How to deal with rejection

Rejection sucks.

It feels lousy to put yourself out there just to be crushed.

When I was in college, I decided to teach a free class about personal finance and invited everyone I knew.

No one showed up.

emptyconfroomAn empty room.

That rejection stuck with me for years. I was afraid to throw events even after I wrote a New York Times best-selling book and had hundreds of thousands of readers.

But over the years I’ve learned to overcome those fears — and even love rejection.

Today I’m going to show you how with my 3 steps for dealing with rejection.

Step 1: Let rejection excite you

Here’s a counterintuitive truth about rejection: it can be exciting.

Most people don’t see it that way. They give up the moment they’re first rejected.

But that is exactly why rejection is so exciting. The moment you experience rejection and decide to push through anyway, you automatically separate yourself from 99% of the people out there who also quit.

My former editor and friend, Jay Cross (creator of DIY Degree), calls this concept The Continuum of Doers.


From this perspective, we see that rejection is a merely an obstacle most people never even try to overcome.

But you can both overcome it and keep yourself from experiencing more of it in the future. Here’s how:

First, pinpoint what it was that led to you being rejected:

  • Were you unable to get a second date after the first one fell flat?
  • Did a client hire somebody else after you missed a deadline?
  • Did you email your resume to a hiring manager and never hear back?

    Once you’ve identified any trouble spots you can work to systematically improve yourself in those areas.

Using the examples above, we could learn what to say on a date, plan ahead and create a project calendar for the client, or learn how to write a killer resume.

If we do these things, then our chances of succeeding shoots through the roof the next time around. We’ll not only overcome rejection, but easily breeze past the barriers that have held us back.

Step 2: Plan for failure

When I was applying to colleges, I noticed something interesting.

A lot of the people I knew were applying to top schools, and if they didn’t get in they’d say: “Whatever, I didn’t want to go there anyway”.


I remember thinking: “If you didn’t want to go, then why’d you apply? And if you DID want to go, why give up so easily?”

I fully expected to get rejected from my dream school (Stanford). That’s why I outlined a plan of specific actions I’d take to get in even after they rejected me. I was going to send them updates on my coursework, my copywriting business, and press clippings of articles I wrote.

Getting a “no” was only the first step of the process.

That’s how it is in other areas of life as well. From selling to dating to business — to just about anything. We need to expect failure and plan what we’ll do when it comes.

That’s exactly what top performers do.

James Altucher, author of Choose Yourself, talked about this process when we sat down for a talk on how to deal with failure.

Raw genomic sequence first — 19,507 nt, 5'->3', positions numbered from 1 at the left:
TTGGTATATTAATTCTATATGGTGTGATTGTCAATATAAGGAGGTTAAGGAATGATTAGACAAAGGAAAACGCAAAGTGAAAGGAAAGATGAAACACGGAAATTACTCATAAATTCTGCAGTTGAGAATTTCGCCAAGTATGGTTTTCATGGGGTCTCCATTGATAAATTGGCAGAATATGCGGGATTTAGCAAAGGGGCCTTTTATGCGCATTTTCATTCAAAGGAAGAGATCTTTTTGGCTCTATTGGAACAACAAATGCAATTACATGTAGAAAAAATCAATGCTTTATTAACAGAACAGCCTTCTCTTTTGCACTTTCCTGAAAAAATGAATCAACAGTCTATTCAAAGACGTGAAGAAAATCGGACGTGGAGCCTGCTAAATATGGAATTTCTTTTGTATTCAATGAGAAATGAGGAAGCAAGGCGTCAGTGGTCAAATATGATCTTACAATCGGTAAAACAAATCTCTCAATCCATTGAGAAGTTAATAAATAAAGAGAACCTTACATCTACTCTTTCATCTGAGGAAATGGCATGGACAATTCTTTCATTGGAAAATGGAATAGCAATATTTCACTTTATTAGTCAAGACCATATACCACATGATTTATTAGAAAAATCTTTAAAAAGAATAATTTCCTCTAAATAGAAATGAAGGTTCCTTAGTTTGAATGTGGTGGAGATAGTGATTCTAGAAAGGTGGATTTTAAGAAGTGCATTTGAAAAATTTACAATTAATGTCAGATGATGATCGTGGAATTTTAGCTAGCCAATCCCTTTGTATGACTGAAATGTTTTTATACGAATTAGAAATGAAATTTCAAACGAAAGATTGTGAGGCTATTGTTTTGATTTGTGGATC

We all face a fear of failure. How you manage that fear determines your success.

Step 3: Consider the source

A problem my students sometimes face is criticism from people who don’t understand why they are trying to improve their lives.

They’ll hear things like: “What are you doing trying to get your ‘Dream Job’. You should just be happy for the job you have!”

Of course, that’s usually coming from the guy four cubicles down who’s been stuck in the same crappy job for 25 years.

When you get negative feedback, first consider the person it’s coming from. Then ask yourself: Is this someone I should listen to? Is it someone I admire and respect? Or just a random critic who enjoys cutting people down, and doesn’t know what the hell he’s talking about?

As someone who’s received thousands of hateful comments and emails over the years, I’ll be the first to tell you that most people LOVE to offer criticism — but not solutions. Don’t bother listening to those people.

Bonus Step: How to eliminate worry

It’s not always the pain of rejection that’s the problem. Sometimes it’s all the worries about what might happen that keeps us paralyzed and afraid. We get so nervous we “reject” ourselves before we even try.

If you are your own biggest critic, I have a simple strategy I’ve developed that can help.

Sign up below and I’ll send you my video:  “Eliminate 99% of Your Worries With This One Simple Technique”.

You’ll learn:

  • How to stop worrying about what you can’t control
  • Simple ways you can clear your mind and sleep better every night.
  • My “Worry Vault” technique so you NEVER have to stress about certain items again.

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Eliminate worry once and for all with the “Worry Vault” technique

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How to deal with rejection is a post from: I Will Teach You To Be Rich.


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